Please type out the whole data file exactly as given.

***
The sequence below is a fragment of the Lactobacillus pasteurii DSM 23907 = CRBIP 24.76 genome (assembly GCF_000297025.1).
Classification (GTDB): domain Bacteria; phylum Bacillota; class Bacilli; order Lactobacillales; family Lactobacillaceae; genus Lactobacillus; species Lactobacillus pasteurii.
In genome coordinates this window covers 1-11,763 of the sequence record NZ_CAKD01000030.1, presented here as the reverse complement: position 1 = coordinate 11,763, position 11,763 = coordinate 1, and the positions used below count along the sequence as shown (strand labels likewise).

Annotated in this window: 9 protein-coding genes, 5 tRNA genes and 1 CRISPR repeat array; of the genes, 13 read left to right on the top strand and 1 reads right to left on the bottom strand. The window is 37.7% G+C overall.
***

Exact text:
The sequence below is a fragment of the Lactobacillus pasteurii DSM 23907 = CRBIP 24.76 genome (assembly GCF_000297025.1).
Classification (GTDB): domain Bacteria; phylum Bacillota; class Bacilli; order Lactobacillales; family Lactobacillaceae; genus Lactobacillus; species Lactobacillus pasteurii.
In genome coordinates this window covers 1-11,763 of the sequence record NZ_CAKD01000030.1, presented here as the reverse complement: position 1 = coordinate 11,763, position 11,763 = coordinate 1, and the positions used below count along the sequence as shown (strand labels likewise).

Annotated in this window: 9 protein-coding genes, 5 tRNA genes and 1 CRISPR repeat array; of the genes, 13 read left to right on the top strand and 1 reads right to left on the bottom strand. The window is 37.7% G+C overall.